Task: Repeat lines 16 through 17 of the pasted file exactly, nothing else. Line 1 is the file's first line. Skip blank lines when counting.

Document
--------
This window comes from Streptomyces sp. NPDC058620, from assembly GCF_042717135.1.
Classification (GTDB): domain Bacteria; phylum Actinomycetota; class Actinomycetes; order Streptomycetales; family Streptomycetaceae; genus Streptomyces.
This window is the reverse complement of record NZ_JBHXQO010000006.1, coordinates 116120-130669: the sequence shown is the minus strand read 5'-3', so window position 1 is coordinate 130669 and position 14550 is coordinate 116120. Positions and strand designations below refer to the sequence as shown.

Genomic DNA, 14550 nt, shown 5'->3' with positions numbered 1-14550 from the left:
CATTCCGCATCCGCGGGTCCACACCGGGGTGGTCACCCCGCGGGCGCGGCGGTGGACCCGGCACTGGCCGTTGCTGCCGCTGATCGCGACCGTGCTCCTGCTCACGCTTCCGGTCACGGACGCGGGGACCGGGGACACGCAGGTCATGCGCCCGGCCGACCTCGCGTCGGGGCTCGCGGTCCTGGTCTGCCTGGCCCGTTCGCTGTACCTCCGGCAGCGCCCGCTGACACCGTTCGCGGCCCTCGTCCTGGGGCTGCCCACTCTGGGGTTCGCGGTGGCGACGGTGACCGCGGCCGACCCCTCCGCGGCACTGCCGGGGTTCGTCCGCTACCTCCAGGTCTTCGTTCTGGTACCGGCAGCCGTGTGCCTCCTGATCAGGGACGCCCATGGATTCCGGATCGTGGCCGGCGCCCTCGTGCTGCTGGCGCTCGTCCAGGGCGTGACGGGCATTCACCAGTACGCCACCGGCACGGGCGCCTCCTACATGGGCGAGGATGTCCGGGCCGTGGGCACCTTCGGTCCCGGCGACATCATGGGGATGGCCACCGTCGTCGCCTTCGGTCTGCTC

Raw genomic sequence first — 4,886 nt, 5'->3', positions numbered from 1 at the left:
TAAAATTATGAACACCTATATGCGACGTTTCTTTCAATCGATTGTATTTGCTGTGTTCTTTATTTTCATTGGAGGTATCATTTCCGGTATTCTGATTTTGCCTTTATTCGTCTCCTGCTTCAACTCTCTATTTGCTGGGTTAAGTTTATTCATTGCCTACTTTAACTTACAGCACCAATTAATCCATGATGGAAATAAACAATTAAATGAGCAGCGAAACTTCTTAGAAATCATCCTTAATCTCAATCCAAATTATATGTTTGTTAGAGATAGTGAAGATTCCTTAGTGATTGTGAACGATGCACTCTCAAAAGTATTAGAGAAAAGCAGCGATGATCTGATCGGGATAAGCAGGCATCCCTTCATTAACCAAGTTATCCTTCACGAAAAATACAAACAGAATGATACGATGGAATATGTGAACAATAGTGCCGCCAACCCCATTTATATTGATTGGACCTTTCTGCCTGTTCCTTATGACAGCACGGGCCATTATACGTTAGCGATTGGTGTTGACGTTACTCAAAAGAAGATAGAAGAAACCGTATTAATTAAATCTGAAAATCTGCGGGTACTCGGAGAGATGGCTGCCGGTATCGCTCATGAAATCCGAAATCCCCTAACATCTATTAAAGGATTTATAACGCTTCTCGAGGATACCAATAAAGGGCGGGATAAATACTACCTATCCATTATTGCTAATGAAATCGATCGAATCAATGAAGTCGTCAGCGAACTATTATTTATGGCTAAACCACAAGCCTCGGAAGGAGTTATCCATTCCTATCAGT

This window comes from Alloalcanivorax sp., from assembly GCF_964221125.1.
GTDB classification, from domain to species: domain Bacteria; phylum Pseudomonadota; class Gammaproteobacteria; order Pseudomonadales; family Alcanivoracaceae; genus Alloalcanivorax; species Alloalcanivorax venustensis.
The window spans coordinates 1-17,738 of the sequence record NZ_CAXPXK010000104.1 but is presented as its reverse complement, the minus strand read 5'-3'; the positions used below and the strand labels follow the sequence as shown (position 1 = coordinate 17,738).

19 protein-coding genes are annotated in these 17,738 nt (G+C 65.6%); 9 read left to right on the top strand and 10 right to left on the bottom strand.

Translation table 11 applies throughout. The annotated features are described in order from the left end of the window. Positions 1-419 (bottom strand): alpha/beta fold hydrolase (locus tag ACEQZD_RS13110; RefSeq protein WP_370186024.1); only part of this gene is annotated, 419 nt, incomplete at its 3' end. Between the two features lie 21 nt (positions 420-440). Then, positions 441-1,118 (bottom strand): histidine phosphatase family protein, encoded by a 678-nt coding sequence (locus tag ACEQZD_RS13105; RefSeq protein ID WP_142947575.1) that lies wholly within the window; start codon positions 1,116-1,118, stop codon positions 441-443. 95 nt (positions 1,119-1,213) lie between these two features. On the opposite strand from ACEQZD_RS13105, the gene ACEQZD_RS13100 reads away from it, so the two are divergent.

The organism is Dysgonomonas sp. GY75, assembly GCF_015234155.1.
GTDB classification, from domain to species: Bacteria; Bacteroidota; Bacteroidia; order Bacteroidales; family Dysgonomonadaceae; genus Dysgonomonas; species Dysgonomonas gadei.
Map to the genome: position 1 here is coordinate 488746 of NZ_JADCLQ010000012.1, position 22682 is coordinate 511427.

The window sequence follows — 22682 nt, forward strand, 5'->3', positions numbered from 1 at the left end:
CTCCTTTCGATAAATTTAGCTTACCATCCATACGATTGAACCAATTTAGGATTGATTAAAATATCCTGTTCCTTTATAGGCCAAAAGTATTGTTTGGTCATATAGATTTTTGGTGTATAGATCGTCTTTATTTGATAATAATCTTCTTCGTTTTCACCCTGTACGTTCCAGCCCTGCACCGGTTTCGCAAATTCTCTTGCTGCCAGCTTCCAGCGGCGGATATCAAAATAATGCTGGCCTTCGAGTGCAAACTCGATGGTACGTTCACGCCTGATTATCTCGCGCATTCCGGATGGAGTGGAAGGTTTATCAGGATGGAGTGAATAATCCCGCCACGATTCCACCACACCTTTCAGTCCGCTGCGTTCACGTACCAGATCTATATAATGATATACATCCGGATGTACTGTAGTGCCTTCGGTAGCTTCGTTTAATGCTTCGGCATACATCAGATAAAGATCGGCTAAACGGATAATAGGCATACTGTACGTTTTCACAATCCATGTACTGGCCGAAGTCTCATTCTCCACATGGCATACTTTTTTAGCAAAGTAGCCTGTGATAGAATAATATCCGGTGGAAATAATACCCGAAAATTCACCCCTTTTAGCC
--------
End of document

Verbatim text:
The window sequence follows — 22682 nt, forward strand, 5'->3', positions numbered from 1 at the left end:
CTCCTTTCGATAAATTTAGCTTACCATCCATACGATTGAACCAATTTAGGATTGATTAAAATATCCTGTTCCTTTATAGGCCAAAAGTATTGTTTGGTCATATAGATTTTTGGTGTATAGATCGTCTTTATTTGATAATAATCTTCTTCGTTTTCACCCTGTACGTTCCAGCCCTGCACCGGTTTCGCAAATTCTCTTGCTGCCAGCTTCCAGCGGCGGATATCAAAATAATGCTGGCCTTCGAGTGCAAACTCGATGGTACGTTCACGCCTGATTATCTCGCGCATTCCGGATGGAGTGGAAGGTTTATCAGGATGGAGTGAATAATCCCGCCACGATTCCACCACACCTTTCAGTCCGCTGCGTTCACGTACCAGATCTATATAATGATATACATCCGGATGTACTGTAGTGCCTTCGGTAGCTTCGTTTAATGCTTCGGCATACATCAGATAAAGATCGGCTAAACGGATAATAGGCATACTGTACGTTTTCACAATCCATGTACTGGCCGAAGTCTCATTCTCCACATGGCATACTTTTTTAGCAAAGTAGCCTGTGATAGAATAATATCCGGTGGAAATAATACCCGAAAATTCACCCCTTTTAGCC